Individual Choices and Shared Costs: The Case of Protesting Chick-fil-A

Two cheeky websites have borrowed from economists' latest idea on making people feel the true cost of their choices.

By Imara Jones Aug 09, 2012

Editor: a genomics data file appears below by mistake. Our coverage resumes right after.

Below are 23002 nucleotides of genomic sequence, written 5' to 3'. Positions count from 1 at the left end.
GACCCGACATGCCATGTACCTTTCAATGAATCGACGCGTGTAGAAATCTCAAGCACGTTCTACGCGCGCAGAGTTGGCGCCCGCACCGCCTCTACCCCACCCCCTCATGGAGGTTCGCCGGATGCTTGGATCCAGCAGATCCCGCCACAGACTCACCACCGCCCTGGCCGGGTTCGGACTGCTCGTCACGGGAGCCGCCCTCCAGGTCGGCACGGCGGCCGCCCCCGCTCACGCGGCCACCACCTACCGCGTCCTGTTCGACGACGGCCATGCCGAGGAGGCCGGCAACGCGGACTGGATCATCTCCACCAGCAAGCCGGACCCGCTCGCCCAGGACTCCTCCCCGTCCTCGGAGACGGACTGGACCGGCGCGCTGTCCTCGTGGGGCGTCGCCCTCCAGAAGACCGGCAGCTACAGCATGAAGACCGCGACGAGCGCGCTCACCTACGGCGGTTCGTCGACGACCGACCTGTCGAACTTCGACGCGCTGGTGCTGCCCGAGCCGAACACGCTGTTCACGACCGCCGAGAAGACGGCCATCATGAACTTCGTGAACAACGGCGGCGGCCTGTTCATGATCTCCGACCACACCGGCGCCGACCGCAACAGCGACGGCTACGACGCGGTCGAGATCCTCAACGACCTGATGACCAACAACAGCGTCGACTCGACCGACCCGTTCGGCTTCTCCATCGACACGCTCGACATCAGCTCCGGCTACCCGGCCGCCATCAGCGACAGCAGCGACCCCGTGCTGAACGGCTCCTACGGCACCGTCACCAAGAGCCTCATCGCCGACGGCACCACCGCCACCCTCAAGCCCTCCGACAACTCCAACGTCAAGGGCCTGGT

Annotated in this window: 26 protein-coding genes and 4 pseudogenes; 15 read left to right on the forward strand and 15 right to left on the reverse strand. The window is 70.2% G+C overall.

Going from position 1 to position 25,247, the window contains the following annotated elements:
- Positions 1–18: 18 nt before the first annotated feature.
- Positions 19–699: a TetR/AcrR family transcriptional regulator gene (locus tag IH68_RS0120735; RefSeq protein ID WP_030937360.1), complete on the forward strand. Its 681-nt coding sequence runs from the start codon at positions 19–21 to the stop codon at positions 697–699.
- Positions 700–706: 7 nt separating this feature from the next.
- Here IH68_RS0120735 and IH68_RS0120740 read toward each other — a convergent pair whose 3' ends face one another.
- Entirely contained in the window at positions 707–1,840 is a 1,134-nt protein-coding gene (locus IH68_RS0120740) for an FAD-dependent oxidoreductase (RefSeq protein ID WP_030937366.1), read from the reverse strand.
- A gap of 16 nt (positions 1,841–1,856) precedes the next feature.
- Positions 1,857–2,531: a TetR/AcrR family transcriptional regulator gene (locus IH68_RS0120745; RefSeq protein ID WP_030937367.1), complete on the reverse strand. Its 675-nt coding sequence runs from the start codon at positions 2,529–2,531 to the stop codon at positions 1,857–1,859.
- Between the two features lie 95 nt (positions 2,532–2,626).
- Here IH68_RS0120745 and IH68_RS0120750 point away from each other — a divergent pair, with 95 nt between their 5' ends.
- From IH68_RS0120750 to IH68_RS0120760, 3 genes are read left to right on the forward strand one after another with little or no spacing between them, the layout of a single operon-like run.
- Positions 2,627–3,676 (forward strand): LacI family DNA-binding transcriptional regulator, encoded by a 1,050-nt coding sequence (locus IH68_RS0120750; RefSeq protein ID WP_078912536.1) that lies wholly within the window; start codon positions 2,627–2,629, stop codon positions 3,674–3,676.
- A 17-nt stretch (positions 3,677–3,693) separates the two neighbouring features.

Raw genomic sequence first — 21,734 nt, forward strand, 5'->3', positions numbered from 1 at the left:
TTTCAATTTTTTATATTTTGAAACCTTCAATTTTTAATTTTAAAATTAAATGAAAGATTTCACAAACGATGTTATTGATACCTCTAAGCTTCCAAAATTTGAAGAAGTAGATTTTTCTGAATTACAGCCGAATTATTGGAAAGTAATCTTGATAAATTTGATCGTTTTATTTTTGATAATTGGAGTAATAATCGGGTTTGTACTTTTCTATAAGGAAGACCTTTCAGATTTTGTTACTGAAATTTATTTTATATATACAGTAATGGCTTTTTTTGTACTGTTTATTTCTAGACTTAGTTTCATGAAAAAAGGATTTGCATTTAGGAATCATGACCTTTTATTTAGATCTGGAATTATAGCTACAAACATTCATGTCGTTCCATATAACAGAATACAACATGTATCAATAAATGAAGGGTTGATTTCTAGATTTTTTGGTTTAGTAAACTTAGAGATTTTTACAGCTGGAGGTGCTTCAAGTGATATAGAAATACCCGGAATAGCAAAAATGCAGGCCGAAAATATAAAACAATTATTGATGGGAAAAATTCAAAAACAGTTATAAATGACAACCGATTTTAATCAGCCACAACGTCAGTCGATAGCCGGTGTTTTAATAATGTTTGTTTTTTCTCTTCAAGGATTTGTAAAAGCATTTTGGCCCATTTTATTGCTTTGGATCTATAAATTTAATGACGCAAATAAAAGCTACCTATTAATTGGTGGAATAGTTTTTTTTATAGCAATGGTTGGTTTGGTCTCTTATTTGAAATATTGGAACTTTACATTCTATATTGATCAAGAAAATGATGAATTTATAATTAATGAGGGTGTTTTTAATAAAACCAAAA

Two websites have responded to [Chick-fil-A’s anti-gay stance]( with a novel approach. Instead of forcing millions of Americans to chose between their fried chicken sandwiches and support for LBGT civil rights, [Chicken Offset]( and [Chick-fil-A Confessional]( allow people to perhaps do both. Though glib and slightly campy, these sites represent a growing movement by economists to grapple with the fact that our individual choices have broader consequences. To our detriment, the way that both our economy and the broader society is organized often passes the costs of those choices on to others, while we solely enjoy the benefits. These sites want to change our approach. At Chicken Offset, progressive minded Chick-fil-A addicts can purchase a $1 credit for each meal eaten at the Mayberry-esque establishment. The site pledges that $0.90 of the dollar credit will end up at[ It Gets Better Project]( or the [Williams Institute]( But their essential thrust of the websites is correct. Chick-fil-A Confessional takes a slightly different approach. Instead of a flat rate, this site calculates donations based upon the amount spent at the poultry-pushing restaurants. The more you spend the more you have to give. In addition to It Gets Better, the site lists the Human Rights Campaign and GLAAD as potential beneficiaries. Recognizing the impact that the recession has had on many, "hugging a gay" is also a compensatory option offered by the site. It would be great if these portals also listed LGBT grassroots organizations on the front lines of local communities, as well as those dealing with the crisis of queer youth of color. As our publisher, [the Applied Research Center, has explored](, these groups are horribly underfunded and the LGBT movement suffers as consequence.